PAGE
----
This traditional Indonesian food hails from Surabaya, the Indonesia’s second-largest city as well as the capital of the province of East Java. However, this unique type of fried chicken has become a hit in Malaysia because of its alluring flavour. Mrs. Uun is an Indonesian who has been a right-hand woman of the owner of the restaurant Ayam Penyet Ria in Kuala Lumpur for approximately three months. While sitting comfortably in her chair, sipping a steaming glass of tea served by her staff, warming herself from the inside out – she expresses her view that what makes ayam penyet reach the height of its popularity in Malaysia is its distinctive name and taste. “There is no fried chicken which is flattened or smashed in Malaysia. Also, the taste is unique because it’s marinated in a blend of spices before it’s fried to certain crispiness,” she said.

Praised for the authenticity of their Indonesian dishes as well as the originality of their recipe, Ayam Penyet Ria never feel satiate when showered with compliments from both their new and repeat customers and always try to refine the quality of their cuisine. The popularity of the franchise and their signature dish ayam penyet has travelled from its homeland, Indonesia, to Singapore and Malaysia like the aroma of the dish itself. It’s also quite popular with students and office workers who flock at the restaurant during meal times, hence all the hype surrounding this restaurant that makes other people crave for a try. “Our customers are not just Indonesian people but also Malaysian people, including 65 per cent of Malays and 35 per cent of Indonesians. Our guests are also sometimes foreigners from other countries. They like to order ayam penyet and some other Indonesian dishes served here,” Mrs. Uun said with a proud smile carved on her face.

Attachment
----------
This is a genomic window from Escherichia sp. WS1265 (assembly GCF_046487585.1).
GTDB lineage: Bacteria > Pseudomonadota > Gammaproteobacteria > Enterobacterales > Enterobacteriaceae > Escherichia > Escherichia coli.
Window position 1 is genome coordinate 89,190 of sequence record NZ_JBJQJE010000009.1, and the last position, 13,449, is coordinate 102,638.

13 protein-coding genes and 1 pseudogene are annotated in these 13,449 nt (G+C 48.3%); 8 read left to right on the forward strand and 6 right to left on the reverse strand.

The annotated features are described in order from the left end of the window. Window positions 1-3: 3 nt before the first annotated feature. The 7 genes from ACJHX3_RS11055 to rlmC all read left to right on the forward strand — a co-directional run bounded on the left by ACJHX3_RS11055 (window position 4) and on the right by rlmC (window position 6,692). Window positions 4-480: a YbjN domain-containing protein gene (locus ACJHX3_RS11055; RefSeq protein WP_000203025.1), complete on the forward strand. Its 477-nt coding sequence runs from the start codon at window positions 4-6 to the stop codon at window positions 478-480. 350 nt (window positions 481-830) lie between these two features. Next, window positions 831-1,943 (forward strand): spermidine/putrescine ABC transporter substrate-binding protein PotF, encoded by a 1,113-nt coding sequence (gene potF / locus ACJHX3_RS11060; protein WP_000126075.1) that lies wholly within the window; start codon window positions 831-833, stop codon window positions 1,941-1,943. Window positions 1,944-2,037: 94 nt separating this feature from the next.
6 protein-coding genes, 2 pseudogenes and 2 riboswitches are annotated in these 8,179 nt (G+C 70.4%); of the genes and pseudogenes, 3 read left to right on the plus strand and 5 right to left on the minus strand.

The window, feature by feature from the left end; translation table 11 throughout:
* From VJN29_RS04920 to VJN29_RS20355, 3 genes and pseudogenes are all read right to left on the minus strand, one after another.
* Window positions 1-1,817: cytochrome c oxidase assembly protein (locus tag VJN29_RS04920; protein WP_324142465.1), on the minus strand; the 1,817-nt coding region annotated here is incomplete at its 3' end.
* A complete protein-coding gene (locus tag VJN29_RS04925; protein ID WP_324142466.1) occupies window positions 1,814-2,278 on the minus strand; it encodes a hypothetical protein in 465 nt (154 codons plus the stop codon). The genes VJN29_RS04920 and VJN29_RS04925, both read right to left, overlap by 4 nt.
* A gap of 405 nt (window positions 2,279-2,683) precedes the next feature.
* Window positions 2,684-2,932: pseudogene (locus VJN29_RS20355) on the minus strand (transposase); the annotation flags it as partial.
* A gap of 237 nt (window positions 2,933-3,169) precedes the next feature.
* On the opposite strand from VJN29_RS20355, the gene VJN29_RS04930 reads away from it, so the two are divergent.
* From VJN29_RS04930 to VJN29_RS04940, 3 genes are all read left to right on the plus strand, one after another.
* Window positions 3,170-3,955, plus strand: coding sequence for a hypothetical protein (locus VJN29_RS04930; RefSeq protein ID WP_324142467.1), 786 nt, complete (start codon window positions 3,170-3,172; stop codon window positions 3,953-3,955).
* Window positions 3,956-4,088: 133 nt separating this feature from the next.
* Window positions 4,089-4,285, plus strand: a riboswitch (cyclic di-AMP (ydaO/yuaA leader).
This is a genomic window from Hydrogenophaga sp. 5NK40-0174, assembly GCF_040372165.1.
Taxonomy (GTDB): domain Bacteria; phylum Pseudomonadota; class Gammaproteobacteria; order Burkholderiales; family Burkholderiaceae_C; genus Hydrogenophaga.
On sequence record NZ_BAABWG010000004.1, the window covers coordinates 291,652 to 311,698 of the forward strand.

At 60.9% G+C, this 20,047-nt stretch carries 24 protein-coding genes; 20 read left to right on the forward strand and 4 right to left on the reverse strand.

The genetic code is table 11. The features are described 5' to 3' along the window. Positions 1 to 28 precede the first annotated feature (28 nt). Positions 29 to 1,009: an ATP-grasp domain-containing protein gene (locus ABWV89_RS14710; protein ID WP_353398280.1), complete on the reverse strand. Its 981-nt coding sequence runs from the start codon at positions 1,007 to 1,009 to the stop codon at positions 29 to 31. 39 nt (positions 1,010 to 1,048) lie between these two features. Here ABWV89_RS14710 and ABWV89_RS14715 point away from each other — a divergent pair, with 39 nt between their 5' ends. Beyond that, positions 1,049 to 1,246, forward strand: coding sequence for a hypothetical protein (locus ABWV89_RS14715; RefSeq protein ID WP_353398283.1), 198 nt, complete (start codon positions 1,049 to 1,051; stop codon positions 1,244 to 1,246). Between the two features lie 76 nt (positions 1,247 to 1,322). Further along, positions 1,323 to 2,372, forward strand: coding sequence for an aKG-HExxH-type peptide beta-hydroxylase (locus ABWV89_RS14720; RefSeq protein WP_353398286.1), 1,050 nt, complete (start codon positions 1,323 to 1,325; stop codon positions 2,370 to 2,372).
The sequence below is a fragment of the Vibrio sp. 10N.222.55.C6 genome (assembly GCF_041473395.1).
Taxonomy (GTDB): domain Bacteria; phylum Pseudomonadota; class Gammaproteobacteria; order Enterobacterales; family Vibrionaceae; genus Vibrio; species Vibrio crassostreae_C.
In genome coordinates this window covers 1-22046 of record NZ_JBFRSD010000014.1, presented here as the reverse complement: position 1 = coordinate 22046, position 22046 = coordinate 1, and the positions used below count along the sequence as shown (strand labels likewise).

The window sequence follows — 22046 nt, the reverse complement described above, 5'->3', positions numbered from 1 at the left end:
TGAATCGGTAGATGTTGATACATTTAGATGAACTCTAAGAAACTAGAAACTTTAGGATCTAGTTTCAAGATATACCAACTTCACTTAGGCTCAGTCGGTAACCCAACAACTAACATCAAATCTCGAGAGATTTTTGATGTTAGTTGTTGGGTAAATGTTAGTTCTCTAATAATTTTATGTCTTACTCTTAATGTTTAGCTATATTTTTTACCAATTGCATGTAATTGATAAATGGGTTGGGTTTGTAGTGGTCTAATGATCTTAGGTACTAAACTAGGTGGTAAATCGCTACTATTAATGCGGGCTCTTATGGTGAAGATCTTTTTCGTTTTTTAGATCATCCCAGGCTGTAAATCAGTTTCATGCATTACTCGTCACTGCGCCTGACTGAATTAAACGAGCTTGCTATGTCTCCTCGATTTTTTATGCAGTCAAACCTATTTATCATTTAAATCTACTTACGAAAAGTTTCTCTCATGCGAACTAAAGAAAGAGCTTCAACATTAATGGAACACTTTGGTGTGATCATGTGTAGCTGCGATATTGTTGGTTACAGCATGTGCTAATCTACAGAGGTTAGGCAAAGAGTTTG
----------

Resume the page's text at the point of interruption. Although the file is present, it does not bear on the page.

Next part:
A plate of food is like a picture, and the rim of the plate is the frame – sometimes you need to figure out in what kind of frame you want to mount your picture so that you can get a pleasing arrangement. This analogy seems to work for ayam penyet presentation like how the food is plated and garnished which also affects how people think it tastes. The flattened fried chicken and its garnish are usually served in the Indonesian wooden bowl or mortar called the cobek instead of normal plates. Buswani, the Malaysian owner of the restaurant Baso Indonesian Cuisine who has fallen in love with Indonesian cuisine since his first visit to the country, gave a reason for using the cobek to present his guests with ayam penyet. “Cobek is typical of serving style in Indonesia. Serving ayam penyet in the cobek itself can provide customers with an Indonesian cuisine dining experience since the mortar represents the country.”